Today in History:

Forts Jackson and St. Philip

Battle Name: Forts Jackson and St. Philip
Other Names: None
State: Louisiana
Location: Plaquemines Parish
Campaign: Expedition to and Capture of New Orleans (1862)
Dates: April 16-28, 1862
Principal Commanders: Flag-Officer David G. Farragut [US]; Brig. Gen. Johnson K. Duncan and Cdr. John K. Mitchell [CS]
Forces Engaged: West Gulf Blockading Squadron [US]; Garrisons of Forts Jackson and St. Philip and the crews of various ships [CS]
Estimated Casualties: 1,011 total (US 229; CS 782)
Description: Early Union plans had called for the division of the Confederacy by seizing control of the Mississippi River. One of the first steps in such operations was to enter the mouth of the Mississippi River, ascend to New Orleans and capture the city, closing off the entrance to Rebel ships. In mid-January 1862, Flag-Officer David G. Farragut undertook this enterprise with his West Gulf Blockading Squadron. The way was soon open except for the two forts, Jackson and St. Philip, above the Head of the Passes, approximately seventy miles below New Orleans. In addition to the forts and their armament, the Confederates had placed obstructions in the river and there were a number of ships, including two ironclads, to assist in the defense. Farragut based his operations from Ship Island, Mississippi, and on April 8, he assembled 24 of his vessels and Comdr. David D. Porter's 19 mortar schooners near the Head of the Passes. Starting on the 16th and continuing for seven days, the mortar schooners bombarded Fort Jackson but failed to silence its guns. Some of Farragut’s gunboats opened a way through the obstruction on the night of the 22nd. Early on the morning of the 24th, Farragut sent his ships north to pass the forts and head for New Orleans. Although the Rebels attempted to stop the Union ships in various ways, most of the force successfully passed the forts and continued on to New Orleans where Farragut accepted the city’s surrender. With the passage of the forts, nothing could stop the Union forces: the fall of New Orleans was inevitable and anti-climatic. Cut off and surrounded, the garrisons of the two forts surrendered on the 28th.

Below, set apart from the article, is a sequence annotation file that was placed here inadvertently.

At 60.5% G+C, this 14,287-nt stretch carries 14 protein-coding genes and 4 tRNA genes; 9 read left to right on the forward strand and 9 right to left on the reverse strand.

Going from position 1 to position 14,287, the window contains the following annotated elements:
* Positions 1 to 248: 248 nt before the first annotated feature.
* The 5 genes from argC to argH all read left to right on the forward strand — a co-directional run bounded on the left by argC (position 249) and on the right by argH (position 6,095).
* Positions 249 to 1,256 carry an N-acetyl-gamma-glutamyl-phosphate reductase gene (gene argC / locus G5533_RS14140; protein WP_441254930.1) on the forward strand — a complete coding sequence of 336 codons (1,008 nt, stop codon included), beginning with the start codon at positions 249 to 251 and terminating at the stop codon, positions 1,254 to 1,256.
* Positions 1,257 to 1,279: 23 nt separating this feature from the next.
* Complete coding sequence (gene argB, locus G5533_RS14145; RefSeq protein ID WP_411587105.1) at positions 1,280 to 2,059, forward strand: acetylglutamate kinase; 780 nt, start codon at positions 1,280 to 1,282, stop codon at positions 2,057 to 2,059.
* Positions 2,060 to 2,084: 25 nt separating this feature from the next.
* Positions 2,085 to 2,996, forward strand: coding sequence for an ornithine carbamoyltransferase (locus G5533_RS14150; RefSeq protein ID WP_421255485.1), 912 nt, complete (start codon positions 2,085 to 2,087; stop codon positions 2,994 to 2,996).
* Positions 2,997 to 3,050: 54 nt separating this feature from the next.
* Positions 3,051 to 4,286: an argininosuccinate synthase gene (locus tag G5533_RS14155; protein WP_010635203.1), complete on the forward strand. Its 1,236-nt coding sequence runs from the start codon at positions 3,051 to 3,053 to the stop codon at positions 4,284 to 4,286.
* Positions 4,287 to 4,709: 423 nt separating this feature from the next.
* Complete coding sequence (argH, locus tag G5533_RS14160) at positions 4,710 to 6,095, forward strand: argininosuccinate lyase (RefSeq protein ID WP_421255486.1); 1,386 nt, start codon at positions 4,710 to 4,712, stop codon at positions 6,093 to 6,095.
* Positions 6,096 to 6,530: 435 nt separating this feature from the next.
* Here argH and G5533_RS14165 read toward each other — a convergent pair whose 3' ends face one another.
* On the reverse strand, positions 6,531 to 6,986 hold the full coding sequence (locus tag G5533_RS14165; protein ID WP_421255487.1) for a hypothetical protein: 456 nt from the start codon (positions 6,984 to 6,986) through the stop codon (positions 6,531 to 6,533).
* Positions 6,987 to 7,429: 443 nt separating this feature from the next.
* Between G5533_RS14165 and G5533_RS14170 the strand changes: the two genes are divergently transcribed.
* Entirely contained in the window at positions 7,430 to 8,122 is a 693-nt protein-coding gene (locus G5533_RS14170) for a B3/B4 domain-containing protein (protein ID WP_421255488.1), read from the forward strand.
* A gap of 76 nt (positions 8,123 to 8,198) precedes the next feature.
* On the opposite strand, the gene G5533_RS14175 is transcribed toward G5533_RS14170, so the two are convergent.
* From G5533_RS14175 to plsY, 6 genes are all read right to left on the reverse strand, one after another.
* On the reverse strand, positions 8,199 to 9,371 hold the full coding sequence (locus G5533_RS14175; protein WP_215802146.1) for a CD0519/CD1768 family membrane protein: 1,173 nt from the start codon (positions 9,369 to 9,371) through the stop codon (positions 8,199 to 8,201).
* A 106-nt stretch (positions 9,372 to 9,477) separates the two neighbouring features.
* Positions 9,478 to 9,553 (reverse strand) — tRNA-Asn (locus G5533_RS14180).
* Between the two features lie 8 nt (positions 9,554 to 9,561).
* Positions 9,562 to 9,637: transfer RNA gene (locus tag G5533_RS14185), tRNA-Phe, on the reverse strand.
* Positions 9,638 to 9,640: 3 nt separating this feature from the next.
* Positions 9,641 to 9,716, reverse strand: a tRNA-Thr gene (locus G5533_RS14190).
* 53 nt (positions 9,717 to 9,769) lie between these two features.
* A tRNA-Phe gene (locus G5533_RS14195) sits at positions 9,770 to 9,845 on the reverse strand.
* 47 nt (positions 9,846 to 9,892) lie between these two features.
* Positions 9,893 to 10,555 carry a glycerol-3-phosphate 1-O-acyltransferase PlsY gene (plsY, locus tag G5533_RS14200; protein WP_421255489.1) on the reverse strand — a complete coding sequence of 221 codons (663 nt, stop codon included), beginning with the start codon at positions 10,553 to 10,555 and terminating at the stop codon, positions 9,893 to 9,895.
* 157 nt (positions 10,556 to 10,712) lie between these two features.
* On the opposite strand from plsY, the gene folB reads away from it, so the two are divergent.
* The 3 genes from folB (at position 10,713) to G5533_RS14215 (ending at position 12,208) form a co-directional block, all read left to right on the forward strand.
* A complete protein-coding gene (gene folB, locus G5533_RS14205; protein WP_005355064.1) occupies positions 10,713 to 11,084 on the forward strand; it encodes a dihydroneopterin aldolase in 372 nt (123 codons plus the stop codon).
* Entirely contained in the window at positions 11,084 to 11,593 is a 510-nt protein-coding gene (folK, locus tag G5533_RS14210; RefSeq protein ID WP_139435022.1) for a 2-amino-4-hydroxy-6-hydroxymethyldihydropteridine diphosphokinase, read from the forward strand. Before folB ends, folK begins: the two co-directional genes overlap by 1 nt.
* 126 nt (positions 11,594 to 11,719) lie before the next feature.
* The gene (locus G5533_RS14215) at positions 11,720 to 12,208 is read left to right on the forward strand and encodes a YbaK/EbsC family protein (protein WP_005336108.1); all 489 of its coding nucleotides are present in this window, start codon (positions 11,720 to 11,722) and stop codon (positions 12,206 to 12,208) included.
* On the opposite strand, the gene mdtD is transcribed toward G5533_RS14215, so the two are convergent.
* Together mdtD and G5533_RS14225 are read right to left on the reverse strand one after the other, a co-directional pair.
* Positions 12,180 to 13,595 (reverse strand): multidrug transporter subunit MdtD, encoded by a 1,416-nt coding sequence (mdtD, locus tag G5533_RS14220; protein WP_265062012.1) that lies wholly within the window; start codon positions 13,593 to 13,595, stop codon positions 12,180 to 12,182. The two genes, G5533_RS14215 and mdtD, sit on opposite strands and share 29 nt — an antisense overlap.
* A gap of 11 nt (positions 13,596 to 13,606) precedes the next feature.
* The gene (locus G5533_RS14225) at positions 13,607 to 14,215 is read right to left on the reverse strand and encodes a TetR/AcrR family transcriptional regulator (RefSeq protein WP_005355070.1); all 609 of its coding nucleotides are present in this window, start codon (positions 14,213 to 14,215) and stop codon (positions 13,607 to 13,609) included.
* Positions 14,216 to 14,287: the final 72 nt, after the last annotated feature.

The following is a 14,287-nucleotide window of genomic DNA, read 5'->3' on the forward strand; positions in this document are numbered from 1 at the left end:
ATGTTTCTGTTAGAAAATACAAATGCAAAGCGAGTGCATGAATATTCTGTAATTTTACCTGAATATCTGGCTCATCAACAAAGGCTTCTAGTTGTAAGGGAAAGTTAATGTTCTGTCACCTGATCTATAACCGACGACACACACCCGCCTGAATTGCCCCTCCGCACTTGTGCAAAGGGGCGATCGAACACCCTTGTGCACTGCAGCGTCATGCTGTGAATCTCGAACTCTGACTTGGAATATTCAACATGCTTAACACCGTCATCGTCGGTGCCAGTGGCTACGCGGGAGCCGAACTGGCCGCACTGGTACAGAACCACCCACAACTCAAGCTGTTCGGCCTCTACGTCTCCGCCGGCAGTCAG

Results: Union victory

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